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Measuring the Impact to Prepare for the Comeback

June 17, 2020

The immediate health, emotional, and financial toll that the COVID-19 crisis has wrought on the world is more than enough tragedy for the near term, but the long-term impact that will play out in states, cities, and towns across the country over the coming years is undeniably scary. While it is still too early to comprehend the breadth of this crisis, for me it is bringing up a lot of thoughts about how we can prepare for what is to come. More and more I am thinking that economic and fiscal modeling tools might be able to help.  

The ripple effect of economic activity that calculates how spending in one industry impacts dozens of others is something I enjoy modeling, as it highlights how interrelated we are as a people and an economy. However, in the case of this crisis the ripple effect will undoubtedly highlight the negatives – as business sales decline, business to business transactions slow, companies need to lay people off, discretionary spending is decreased, and so on. The loss of jobs, earnings, business to business transactions and more will impact many segments of economic development. In the short and mid-term these segments will include real estate development, workforce development, downtown revitalization, and more. This brings up so many questions for me: 

  • What types of industries and supply chains will be most impacted? 
  • What group of workers will be seeing greatest decline? 
  • What types of communities will be hit the hardest?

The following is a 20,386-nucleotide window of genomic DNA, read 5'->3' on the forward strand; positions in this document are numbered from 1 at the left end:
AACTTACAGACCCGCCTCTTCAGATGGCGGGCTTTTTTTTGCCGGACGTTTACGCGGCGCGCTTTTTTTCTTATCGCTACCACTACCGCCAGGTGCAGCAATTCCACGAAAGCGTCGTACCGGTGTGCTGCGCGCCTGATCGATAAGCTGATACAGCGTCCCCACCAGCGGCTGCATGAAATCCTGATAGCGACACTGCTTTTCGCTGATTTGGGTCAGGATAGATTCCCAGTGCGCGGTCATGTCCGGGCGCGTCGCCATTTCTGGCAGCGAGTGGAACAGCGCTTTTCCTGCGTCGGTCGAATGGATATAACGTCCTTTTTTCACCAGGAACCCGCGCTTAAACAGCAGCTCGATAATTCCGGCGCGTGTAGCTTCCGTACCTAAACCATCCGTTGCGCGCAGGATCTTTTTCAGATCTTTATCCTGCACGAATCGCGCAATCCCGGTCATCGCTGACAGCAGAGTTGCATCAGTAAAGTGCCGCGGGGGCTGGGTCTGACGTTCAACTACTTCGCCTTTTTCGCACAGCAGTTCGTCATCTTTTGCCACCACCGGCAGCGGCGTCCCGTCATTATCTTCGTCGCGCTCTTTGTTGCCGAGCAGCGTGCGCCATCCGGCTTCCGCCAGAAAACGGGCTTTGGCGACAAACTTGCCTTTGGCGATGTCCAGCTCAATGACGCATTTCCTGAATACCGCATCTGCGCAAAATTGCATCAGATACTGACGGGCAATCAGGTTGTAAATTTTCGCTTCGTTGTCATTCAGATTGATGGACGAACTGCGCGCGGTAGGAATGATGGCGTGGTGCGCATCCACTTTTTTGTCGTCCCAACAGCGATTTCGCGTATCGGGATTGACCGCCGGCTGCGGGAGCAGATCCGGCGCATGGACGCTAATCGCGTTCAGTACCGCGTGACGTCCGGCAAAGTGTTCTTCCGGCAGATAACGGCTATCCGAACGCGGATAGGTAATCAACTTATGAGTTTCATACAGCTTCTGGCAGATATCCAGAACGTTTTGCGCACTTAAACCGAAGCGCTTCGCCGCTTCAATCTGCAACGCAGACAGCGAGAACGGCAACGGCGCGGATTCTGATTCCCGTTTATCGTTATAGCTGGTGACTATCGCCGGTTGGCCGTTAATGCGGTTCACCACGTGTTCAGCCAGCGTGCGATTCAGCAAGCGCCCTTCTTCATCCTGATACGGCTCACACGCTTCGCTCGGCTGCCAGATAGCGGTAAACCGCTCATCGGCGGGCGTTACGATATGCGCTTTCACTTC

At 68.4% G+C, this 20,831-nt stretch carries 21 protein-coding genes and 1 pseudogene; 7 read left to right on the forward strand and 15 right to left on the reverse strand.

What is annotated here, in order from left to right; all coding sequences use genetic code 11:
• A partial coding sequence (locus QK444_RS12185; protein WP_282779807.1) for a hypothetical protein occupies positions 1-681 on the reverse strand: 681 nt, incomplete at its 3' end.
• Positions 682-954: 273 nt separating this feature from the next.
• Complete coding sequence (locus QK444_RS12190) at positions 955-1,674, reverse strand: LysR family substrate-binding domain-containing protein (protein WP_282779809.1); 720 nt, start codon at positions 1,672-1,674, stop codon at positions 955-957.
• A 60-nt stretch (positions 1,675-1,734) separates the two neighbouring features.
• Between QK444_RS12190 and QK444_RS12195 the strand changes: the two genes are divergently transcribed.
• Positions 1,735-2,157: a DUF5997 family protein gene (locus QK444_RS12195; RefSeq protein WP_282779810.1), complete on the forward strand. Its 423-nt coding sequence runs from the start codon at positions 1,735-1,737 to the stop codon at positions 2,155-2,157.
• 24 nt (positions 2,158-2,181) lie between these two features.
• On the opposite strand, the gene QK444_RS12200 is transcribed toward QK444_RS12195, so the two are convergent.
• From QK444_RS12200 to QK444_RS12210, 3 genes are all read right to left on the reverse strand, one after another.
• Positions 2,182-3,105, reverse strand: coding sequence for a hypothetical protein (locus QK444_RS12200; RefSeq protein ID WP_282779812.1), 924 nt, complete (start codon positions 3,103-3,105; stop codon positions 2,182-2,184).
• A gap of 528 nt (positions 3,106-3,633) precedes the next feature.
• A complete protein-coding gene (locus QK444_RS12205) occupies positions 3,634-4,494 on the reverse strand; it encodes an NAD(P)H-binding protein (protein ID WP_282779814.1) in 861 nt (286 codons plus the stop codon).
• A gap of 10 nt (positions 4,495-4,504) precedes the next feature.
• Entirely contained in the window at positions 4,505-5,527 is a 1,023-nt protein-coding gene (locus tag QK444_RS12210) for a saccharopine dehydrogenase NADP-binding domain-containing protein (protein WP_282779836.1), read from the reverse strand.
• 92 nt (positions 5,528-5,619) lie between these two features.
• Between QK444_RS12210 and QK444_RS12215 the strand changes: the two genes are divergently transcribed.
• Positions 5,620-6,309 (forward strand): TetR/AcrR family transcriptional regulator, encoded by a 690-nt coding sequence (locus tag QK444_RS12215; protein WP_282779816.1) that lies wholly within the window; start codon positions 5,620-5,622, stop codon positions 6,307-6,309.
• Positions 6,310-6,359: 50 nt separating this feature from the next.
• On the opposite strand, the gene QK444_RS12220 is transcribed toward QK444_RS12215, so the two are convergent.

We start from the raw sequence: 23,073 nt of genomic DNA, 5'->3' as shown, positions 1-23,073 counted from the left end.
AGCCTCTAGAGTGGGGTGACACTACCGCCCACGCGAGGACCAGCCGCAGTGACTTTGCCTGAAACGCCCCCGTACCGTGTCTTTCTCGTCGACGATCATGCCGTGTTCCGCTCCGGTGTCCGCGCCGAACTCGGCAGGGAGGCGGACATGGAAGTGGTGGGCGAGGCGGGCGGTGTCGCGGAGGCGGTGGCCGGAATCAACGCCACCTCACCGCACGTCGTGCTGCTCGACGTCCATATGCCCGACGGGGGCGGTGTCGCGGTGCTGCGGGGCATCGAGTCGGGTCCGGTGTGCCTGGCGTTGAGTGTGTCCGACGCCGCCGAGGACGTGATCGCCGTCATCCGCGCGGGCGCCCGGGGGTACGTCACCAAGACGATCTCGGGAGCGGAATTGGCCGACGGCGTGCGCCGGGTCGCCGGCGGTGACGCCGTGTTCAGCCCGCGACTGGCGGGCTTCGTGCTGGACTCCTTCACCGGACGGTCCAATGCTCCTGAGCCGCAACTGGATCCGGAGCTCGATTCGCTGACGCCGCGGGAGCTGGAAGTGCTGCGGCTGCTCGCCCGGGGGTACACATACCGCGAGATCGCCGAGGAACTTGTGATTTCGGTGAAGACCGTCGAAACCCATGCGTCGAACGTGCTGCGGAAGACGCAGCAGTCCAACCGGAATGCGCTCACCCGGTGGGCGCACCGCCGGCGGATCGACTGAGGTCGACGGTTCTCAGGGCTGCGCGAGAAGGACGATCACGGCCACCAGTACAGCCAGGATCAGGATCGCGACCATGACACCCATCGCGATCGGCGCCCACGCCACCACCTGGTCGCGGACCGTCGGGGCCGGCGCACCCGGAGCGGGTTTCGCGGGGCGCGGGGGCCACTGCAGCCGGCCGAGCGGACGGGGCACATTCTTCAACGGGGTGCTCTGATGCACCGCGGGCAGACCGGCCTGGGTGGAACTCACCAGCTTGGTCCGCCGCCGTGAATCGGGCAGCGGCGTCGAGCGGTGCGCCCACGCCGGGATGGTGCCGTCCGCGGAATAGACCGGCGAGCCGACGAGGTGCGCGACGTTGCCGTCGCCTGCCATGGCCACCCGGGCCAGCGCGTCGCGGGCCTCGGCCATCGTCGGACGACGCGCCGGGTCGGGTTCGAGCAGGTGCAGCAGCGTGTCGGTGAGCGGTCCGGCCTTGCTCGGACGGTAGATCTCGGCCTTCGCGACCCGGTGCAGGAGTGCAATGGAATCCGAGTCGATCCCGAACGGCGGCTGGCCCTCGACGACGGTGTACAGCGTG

• What role does size, cluster, and geography play? 

Measuring the economic impact of this crisis is one thing, but it will also be informative to look down the road at how the economic devastation of today will lead to a decline in the coming years in the revenue streams that support so many public sector services all around the country. With budgets drafted and approved based on historical data and certainly not accounting for this pandemic, the public sector is not prepared to weather this precipitous drop in revenue, and many will be left wondering what must be cut. 

Many states, towns, and cities are operating on assumptions based on a decades long uptick in economic activity following the Great Recession, increased consumer spending, low unemployment rates, and job growth. These conditions no longer exist and so the assumptions used to create budgets, plan for capital expenditures, and design an operating plan are no longer valid. Being able to measure the fiscal impact, and reasonable expectations around revenue, can help policy makers and public officials make informed decisions that consider the big picture.  

In order to prepare to make good choices, economic developers should be considering: 

  • Tracking the key economic indicators related to jobs, sales, and earnings during this time. This includes monthly and quarterly changes – as available data allows –  to have up to date information for decision makers to track the ongoing impact. 
  • Thinking creatively about other indicators that might paint a more detailed story – such as number of bankruptcies, construction permits issued, and food bank visitation over the prior period.  
  • Conducting fiscal forecasting to identify the likely loss of revenue and plan appropriately for how to handle – as a way to adjust course to avoid major financial crisis.
  • Communicating regularly with the regional non-profit and public benefit corporations about their financial projections and the impact of the COVID-19 crisis on their bottom line and budget assumptions.
  • Facilitating opportunities for collaboration, advocacy, and increased problem solving around shared services and coordination among entities within the region.  

There are endless articles being published about the impact of the crisis on state and federal budgets and the unanticipated gap many will be facing in the coming years. While these articles are informative and provide a good assessment, they only scratch the surface about the impact on local and regional entities (municipalities, non-profit organizations, public benefit corporations, and more) and those that depend on tax revenue.   

We are only at the beginning of this, but it would be smart to start thinking about what comes next.  

Image Source: Camoin 310